A Transport of Delight: CD Transport Jitter Page 6

Figs.15 and 16 show the Meridian 200 transport's jitter on test signals and music, respectively. The -90dB, 1kHz test signal (the trace with the highest peak at 1kHz) produced a fairly high—but typical—jitter level at 1kHz and 2kHz.

Fig.15 Meridian 200, jitter in S/PDIF data signal, 20Hz-50kHz, when transmitting digital silence (solid), a 1kHz sinewave at -90dB (dashed), and a 1kHz sinewave at 0dBFS (dotted) (vertical scale, 1ps-2ns, 100µV = 1ps).

Fig.16 Meridian 200, jitter in S/PDIF data signal, 20Hz-50kHz, when transmitting music #1 (solid) and music #2 (dashed) (vertical scale, 1ps-2ns, 100µV = 1ps).

Figs.17 and 18 show the JVC XLZ-1010's jitter. Note the much more pronounced jitter signature, seen as the characteristic shape of the curves. We see jitter energy concentrated at 540Hz, with additional peaks at 180Hz, 360Hz, and 1.8kHz (frequencies that are all harmonically related). The overall RMS level is moderately high, measuring a low of 71ps and a high of 201ps.

Fig.17 JVC XLZ-1010, jitter in S/PDIF data signal, 20Hz-50kHz, when transmitting digital silence (solid), a 1kHz sinewave at -90dB (dashed), and a 1kHz sinewave at 0dBFS (dotted) (vertical scale, 1ps-2ns, 100µV = 1ps).

Fig.18 JVC XLZ-1010, jitter in S/PDIF data signal, 20Hz-50kHz, when transmitting music #1 (solid) and music #2 (dashed) (vertical scale, 1ps-2ns, 100µV = 1ps).

The Mark Levinson No.31's jitter is shown in figs.19 and 20. The spectrum is much smoother—indicating fewer periodic jitter components—than the JVC, and the overall RMS level is lower. Still, with the vertical scaling adopted for these graphs, the No.31 wasn't obviously better than the other transports, despite its generally acknowledged superior sound quality.

Fig.19 Mark Levinson No.31, jitter in S/PDIF data signal, 20Hz-50kHz, when transmitting digital silence (solid), a 1kHz sinewave at -90dB (dashed), and a 1kHz sinewave at 0dBFS (dotted) (vertical scale, 1ps-2ns, 100µV = 1ps).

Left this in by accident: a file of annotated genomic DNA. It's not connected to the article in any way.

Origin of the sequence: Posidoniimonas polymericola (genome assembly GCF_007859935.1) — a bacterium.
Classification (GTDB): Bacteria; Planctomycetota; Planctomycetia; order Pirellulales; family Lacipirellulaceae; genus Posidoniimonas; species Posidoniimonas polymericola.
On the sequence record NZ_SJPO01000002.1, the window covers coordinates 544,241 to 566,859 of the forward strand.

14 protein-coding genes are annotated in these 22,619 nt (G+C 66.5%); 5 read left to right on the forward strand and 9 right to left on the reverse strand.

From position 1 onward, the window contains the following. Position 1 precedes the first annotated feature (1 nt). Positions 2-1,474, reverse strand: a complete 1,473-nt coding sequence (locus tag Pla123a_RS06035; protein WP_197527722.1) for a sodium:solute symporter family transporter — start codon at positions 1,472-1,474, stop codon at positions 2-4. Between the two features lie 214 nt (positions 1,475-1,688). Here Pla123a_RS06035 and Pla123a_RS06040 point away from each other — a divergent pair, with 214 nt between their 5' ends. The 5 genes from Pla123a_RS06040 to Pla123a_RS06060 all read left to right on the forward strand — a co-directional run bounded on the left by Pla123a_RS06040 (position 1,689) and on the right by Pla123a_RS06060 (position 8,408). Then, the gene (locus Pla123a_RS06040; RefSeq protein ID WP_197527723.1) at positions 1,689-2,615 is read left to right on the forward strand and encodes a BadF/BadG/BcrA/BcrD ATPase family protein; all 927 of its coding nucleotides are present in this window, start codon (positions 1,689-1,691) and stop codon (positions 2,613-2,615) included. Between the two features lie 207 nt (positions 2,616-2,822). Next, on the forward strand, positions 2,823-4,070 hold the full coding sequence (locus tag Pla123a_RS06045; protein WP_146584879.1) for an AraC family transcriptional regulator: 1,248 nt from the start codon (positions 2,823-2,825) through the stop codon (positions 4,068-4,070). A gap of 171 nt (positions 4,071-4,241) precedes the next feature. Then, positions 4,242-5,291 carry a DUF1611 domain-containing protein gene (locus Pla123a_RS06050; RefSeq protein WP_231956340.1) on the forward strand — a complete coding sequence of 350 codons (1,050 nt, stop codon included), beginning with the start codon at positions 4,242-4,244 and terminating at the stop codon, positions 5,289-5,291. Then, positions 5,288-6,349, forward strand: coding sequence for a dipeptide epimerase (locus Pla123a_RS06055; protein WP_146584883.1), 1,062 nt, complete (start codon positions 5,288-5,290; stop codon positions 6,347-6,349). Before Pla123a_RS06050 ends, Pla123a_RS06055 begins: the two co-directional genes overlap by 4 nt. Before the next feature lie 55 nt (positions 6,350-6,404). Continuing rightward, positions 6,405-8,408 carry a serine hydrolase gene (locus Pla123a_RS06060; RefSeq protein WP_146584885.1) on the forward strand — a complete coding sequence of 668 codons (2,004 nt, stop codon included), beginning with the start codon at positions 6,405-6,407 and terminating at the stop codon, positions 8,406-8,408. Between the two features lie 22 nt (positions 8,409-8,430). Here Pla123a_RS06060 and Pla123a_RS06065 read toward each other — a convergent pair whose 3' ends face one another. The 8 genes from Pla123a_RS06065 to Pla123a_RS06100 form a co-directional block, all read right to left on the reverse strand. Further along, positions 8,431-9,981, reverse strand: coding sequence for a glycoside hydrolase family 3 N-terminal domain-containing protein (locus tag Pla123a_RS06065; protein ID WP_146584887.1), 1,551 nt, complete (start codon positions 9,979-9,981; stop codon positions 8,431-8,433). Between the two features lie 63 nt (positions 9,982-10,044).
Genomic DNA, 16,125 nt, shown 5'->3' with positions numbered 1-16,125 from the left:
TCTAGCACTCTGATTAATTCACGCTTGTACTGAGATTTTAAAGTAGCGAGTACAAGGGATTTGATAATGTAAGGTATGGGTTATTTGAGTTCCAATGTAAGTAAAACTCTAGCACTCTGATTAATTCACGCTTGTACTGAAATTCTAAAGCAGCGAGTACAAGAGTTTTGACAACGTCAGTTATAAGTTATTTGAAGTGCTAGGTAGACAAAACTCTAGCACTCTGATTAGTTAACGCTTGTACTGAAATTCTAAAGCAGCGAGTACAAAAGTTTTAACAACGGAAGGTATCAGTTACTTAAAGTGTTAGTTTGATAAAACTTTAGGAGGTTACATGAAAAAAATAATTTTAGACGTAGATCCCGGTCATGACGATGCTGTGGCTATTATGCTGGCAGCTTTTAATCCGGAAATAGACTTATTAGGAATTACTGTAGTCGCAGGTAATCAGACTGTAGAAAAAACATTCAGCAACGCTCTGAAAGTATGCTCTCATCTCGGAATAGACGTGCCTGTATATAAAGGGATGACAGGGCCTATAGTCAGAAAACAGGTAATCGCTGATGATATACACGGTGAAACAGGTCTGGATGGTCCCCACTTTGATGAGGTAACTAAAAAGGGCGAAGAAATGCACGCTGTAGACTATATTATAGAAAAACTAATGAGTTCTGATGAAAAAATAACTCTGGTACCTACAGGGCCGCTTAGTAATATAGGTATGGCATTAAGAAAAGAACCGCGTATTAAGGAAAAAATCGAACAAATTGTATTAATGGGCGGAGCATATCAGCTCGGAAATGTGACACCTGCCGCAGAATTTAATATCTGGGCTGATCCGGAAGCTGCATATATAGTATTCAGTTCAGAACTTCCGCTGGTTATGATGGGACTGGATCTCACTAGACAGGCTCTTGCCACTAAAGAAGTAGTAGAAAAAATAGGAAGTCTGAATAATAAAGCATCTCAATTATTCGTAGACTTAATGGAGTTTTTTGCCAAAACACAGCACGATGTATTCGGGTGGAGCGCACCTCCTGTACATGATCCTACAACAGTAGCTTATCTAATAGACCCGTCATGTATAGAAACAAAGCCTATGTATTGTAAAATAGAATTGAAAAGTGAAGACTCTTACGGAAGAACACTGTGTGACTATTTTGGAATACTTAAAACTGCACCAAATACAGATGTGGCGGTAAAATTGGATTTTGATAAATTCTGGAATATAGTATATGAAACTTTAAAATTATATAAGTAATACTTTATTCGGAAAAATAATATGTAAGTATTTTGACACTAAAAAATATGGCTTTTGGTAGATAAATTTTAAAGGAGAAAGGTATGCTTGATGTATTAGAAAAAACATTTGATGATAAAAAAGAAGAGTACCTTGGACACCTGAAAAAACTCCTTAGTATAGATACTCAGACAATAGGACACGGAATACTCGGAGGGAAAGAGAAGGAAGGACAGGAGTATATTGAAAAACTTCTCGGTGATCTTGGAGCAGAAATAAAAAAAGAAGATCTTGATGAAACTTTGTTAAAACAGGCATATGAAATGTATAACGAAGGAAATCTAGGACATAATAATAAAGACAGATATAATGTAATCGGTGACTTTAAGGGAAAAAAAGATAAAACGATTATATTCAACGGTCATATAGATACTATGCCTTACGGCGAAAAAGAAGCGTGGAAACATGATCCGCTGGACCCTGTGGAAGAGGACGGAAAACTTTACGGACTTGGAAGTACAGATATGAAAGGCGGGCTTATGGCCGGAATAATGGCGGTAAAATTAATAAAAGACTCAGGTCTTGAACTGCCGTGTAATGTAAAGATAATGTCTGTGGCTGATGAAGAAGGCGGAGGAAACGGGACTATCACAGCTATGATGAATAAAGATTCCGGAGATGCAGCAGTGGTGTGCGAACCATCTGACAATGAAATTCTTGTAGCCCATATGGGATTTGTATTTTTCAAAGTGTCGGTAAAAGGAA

Fig.20 Mark Levinson No.31, jitter in S/PDIF data signal, 20Hz-50kHz, when transmitting music #1 (solid) and music #2 (dashed) (vertical scale, 1ps-2ns, 100µV = 1ps).

The C.E.C. TL 1 had a very similar spectrum and RMS jitter compared to the No.31, as shown in figs.21 and 22. The C.E.C.'s 2kHz jitter peak, produced when transmitting a -90dB, 1kHz sinewave, was lower in amplitude than that of the No.31, and the subcode peaks at 7.35kHz and 14.7kHz are also lower. Further, the No.31 had more jitter energy at 2kHz and 3kHz when transmitting a full-scale, 1kHz sinewave (middle traces in figs.19 and 21). However, the C.E.C. has more spikes in the jitter energy below 200Hz compared to the No.31. We'll take a closer look at these differences later.

Fig.21 C.E.C. TL 1, jitter in S/PDIF data signal, 20Hz-50kHz, when transmitting digital silence (solid), a 1kHz sinewave at -90dB (dashed), and a 1kHz sinewave at 0dBFS (dotted) (vertical scale, 1ps-2ns, 100µV = 1ps).

Fig.22 C.E.C. TL 1, jitter in S/PDIF data signal, 20Hz-50kHz, when transmitting music #1 (solid) and music #2 (dashed) (vertical scale, 1ps-2ns, 100µV = 1ps).

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COMMENTS
p_f_m's picture

Hi, first of all thank you very much for doing this. It is very informative and I appreciate your time and efforts you spent on this. I do have a couple of questions though -

For the audibility tests, did you test the players/sources using the same outboard dac via spdif ? or were you listening to the analog outputs of the playback sources ?

Comparing the worst v/s the best is a great way of highlighting the differences and to educate users how jitter sounds like, however I feel it would have been perfect, especially after having spent the time and effort to come this far anyway, if you could have also thrown in to the listening test one or two players that had "average" or not too bad or good jitter. This would have kind of helped understand approximately whereabouts might be the threshold of audibility of jitter.

Thank you! and looking forward to hearing from you.

-PFM.

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